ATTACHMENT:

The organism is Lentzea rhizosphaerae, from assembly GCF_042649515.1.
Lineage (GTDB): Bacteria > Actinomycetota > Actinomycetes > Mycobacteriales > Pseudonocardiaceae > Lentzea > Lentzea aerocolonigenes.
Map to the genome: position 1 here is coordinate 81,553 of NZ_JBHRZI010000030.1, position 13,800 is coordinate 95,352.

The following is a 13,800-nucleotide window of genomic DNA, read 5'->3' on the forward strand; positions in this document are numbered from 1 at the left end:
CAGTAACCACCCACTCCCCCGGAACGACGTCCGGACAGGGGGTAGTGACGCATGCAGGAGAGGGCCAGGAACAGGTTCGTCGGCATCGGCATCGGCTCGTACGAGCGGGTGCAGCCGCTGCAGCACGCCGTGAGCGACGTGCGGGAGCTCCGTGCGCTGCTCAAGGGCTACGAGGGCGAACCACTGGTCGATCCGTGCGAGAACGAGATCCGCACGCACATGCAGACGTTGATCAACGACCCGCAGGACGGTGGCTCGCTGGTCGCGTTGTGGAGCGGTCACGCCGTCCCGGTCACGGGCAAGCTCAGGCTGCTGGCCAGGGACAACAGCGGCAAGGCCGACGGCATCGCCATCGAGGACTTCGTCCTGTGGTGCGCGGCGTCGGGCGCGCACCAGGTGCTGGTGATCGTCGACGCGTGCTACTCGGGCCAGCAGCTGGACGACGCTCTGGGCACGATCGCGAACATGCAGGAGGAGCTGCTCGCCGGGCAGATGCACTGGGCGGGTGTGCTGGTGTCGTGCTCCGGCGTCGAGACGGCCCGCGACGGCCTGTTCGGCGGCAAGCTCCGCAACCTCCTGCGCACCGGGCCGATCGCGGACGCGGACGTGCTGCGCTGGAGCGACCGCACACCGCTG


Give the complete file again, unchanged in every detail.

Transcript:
The organism is Lentzea rhizosphaerae, from assembly GCF_042649515.1.
Lineage (GTDB): Bacteria > Actinomycetota > Actinomycetes > Mycobacteriales > Pseudonocardiaceae > Lentzea > Lentzea aerocolonigenes.
Map to the genome: position 1 here is coordinate 81,553 of NZ_JBHRZI010000030.1, position 13,800 is coordinate 95,352.

The following is a 13,800-nucleotide window of genomic DNA, read 5'->3' on the forward strand; positions in this document are numbered from 1 at the left end:
CAGTAACCACCCACTCCCCCGGAACGACGTCCGGACAGGGGGTAGTGACGCATGCAGGAGAGGGCCAGGAACAGGTTCGTCGGCATCGGCATCGGCTCGTACGAGCGGGTGCAGCCGCTGCAGCACGCCGTGAGCGACGTGCGGGAGCTCCGTGCGCTGCTCAAGGGCTACGAGGGCGAACCACTGGTCGATCCGTGCGAGAACGAGATCCGCACGCACATGCAGACGTTGATCAACGACCCGCAGGACGGTGGCTCGCTGGTCGCGTTGTGGAGCGGTCACGCCGTCCCGGTCACGGGCAAGCTCAGGCTGCTGGCCAGGGACAACAGCGGCAAGGCCGACGGCATCGCCATCGAGGACTTCGTCCTGTGGTGCGCGGCGTCGGGCGCGCACCAGGTGCTGGTGATCGTCGACGCGTGCTACTCGGGCCAGCAGCTGGACGACGCTCTGGGCACGATCGCGAACATGCAGGAGGAGCTGCTCGCCGGGCAGATGCACTGGGCGGGTGTGCTGGTGTCGTGCTCCGGCGTCGAGACGGCCCGCGACGGCCTGTTCGGCGGCAAGCTCCGCAACCTCCTGCGCACCGGGCCGATCGCGGACGCGGACGTGCTGCGCTGGAGCGACCGCACACCGCTG